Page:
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Expert Advice: Talking About Suicide with Children and Teens

May 24, 2019

May is Mental Health Awareness Month. According to the Centers for Disease Control, suicide is the second leading cause of death for ages 10 – 24. In all ages, the occasion of suicide provides an opportunity for education about mental health support resources, depression and suicide prevention. Here are some age-appropriate tips for discussing suicide with children and teens from Greg Adams, LCSW, coordinator of the Center for Good Mourning at Arkansas Children’s.

Ages 5-10 

  • Fortunately, suicide occurring in this age group is very rare, but it does happen.
  • This age is an excellent time to lay the groundwork that there is nothing that can’t be talked about and handled together.
  • Children will need adult help and guidance to understand the basic nature of suicide: It means a person kills themselves on purpose. It happens when a person’s brain is sick, and the person thinks the only way out of pain is to die. When a suicide happens, it is upsetting for all who knew the person, but we can and will talk about the person and adults will still take care of children.
  • If a child talks about suicide, attempts suicide, has drastic behavior or mood changes, and/or expresses hopelessness about their lives, seek professional help.
  • Medications and firearms in the home should be stored safely and securely to prevent access by children. Safe storage is especially important if a child is struggling emotionally.

Ages 11-14

  • Suicide becomes a greater risk as children enter adolescence.
  • Threats of suicide and expressions of hopelessness should be treated seriously, and professional help should be sought.
  • When worried, parents can ask directly, “Are you having thoughts of suicide?” If yes or if a denial feels false, seek professional help.
  • When worried about the safety or health of a friend or peer, children and teens at this age need encouragement to tell a trusting adult about their concerns. Keeping secrets is not the right thing in life and death situations.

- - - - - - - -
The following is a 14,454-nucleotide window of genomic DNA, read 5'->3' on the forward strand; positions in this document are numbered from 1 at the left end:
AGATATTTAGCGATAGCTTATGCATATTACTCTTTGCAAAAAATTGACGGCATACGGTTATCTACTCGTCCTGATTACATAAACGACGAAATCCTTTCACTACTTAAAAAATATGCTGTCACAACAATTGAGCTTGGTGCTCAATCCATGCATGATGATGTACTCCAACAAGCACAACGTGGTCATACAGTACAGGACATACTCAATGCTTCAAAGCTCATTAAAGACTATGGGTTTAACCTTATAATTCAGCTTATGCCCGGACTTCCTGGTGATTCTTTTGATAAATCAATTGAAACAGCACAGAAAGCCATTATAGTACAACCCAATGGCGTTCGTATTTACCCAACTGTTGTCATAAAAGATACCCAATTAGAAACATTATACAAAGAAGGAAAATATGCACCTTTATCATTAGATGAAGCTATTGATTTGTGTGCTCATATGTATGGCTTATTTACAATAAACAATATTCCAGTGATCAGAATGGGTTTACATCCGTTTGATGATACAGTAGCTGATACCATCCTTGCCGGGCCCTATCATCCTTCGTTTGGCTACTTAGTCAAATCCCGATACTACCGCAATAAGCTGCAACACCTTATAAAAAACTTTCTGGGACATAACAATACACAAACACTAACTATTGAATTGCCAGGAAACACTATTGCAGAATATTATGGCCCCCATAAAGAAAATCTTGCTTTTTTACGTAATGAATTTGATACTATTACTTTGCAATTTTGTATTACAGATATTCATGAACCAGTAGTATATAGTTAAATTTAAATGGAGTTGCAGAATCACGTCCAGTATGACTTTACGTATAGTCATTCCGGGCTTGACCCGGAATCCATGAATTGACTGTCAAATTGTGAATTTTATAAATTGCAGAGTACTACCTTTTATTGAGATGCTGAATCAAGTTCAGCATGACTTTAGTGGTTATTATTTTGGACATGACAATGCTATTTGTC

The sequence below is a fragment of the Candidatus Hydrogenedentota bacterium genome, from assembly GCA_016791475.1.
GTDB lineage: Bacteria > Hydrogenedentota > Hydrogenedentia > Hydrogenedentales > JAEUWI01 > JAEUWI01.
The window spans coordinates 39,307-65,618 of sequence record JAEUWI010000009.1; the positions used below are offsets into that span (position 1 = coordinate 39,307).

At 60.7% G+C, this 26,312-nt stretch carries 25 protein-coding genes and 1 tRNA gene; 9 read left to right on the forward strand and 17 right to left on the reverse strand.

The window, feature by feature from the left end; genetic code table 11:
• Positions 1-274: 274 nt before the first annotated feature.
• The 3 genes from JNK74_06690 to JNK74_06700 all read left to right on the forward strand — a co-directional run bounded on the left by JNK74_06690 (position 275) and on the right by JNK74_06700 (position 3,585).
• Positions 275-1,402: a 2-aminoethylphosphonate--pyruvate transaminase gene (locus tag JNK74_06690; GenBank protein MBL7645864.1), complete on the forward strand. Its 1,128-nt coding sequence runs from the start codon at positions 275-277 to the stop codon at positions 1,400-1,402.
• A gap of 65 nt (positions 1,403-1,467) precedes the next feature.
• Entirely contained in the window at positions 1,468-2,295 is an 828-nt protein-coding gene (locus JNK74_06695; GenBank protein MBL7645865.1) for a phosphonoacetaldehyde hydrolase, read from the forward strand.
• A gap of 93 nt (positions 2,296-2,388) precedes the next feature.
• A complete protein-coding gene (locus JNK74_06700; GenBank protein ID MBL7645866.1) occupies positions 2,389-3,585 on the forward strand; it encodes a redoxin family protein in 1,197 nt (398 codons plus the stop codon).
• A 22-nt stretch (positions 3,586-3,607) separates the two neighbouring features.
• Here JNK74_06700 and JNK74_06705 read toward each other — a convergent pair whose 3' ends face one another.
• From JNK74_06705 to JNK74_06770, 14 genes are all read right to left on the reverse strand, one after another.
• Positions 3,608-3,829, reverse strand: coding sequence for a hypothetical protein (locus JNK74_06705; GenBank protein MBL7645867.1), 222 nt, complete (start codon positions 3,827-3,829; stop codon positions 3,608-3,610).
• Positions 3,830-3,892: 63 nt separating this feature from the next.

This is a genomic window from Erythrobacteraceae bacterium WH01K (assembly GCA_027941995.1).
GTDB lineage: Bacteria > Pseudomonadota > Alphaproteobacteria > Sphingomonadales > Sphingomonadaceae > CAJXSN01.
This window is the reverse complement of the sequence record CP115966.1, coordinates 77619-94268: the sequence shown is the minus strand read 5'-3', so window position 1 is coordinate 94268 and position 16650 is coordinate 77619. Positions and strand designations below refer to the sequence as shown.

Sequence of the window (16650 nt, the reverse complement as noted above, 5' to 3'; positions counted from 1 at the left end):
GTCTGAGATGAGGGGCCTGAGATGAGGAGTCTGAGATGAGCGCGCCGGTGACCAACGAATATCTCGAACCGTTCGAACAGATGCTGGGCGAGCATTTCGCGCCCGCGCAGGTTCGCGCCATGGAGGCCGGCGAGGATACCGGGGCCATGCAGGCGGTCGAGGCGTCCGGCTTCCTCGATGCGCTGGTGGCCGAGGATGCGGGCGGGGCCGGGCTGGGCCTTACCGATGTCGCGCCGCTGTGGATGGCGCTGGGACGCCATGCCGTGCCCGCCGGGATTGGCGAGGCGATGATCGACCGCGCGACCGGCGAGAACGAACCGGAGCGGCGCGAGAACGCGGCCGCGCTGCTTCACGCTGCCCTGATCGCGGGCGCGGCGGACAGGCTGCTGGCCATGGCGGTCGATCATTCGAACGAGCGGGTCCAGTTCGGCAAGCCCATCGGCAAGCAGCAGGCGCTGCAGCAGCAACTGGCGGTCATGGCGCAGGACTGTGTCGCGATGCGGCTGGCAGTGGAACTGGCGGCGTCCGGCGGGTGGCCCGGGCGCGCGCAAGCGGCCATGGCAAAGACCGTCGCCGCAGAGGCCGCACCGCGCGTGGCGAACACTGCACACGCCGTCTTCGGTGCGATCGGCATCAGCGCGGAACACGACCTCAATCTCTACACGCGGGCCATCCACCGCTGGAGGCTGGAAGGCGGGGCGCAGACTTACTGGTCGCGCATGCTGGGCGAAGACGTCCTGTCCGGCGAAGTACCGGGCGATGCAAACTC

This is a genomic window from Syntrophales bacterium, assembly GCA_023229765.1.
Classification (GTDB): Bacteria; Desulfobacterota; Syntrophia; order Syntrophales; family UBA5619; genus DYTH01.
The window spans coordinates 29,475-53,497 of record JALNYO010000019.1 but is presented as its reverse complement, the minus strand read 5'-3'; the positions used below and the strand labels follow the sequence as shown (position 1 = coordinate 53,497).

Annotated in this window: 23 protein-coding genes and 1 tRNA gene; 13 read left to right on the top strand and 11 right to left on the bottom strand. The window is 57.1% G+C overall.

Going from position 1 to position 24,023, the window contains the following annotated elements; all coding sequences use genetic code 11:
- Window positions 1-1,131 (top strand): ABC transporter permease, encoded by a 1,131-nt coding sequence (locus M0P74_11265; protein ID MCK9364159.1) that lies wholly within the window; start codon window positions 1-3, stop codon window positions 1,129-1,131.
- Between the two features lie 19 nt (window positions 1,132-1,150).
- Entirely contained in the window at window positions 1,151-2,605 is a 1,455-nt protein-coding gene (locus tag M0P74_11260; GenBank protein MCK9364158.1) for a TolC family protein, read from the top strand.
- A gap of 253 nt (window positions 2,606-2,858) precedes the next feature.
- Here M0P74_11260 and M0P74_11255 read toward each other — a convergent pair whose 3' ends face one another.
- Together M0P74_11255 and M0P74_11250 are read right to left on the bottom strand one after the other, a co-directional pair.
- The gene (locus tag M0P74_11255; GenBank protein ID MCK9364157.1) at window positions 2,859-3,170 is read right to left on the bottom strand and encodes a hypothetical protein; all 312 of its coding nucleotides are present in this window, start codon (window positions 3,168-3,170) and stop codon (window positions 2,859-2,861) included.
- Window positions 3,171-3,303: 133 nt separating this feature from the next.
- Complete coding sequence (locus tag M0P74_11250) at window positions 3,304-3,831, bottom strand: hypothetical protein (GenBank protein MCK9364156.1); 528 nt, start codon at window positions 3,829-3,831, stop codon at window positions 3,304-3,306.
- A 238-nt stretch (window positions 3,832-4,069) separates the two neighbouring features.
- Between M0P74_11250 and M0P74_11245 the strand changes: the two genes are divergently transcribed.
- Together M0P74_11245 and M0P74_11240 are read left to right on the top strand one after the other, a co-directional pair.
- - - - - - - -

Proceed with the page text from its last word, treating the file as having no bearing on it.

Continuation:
• Young teens often get their first cell phone. Parents should enter the National Suicide Prevention Lifeline number, 1-800-273-TALK (8255) and the Crisis Text Line number, 741741, into every cell phone.

Ages 15-18

  • The guidance presented above becomes even more critical as suicide risk significantly increases in middle and older adolescence.
  • Although suicide risks increases in this age group, in reality, teens are more likely to be exposed to suicide in their parents’ age group than in their age group.
  • Open and nonjudgmental communication between parents and teens is especially helpful at this age. Although teens are increasingly independent, they still need support and input from adults.
  • If a suicide does occur in a teen’s peer group, it is important for the teen to find peer support to grieve and process the loss along with adult support. Grieving the person who died is needed and does not affirm suicide as a good choice.
  • Teens dealing with sexual orientation or gender identity issues are in particular need of family support. Family acceptance and support significantly reduces suicide risk for LGBTQ teens and young adults.

If you or your child has experienced the death of a loved one, the Good Mourning Program is an excellent resource. The program provides support and assistance to bereaved children and families in Arkansas through education, program development, and grief support programs. Call 501-364-7000 or email goodmourning@archildrens.org for more information. Programs of the Center for Good Mourning are provided free-of-charge for families and groups in Arkansas through the generous support of the Arkansas Children's Auxiliary.

For information regarding Inpatient and Outpatient mental health services at Arkansas Children’s, please contact the Behavioral Health Resource Coordinator at 501-364-4411 to determine the appropriate referral.

For a complete listing of behavioral health support services at Arkansas Children's, click here

 

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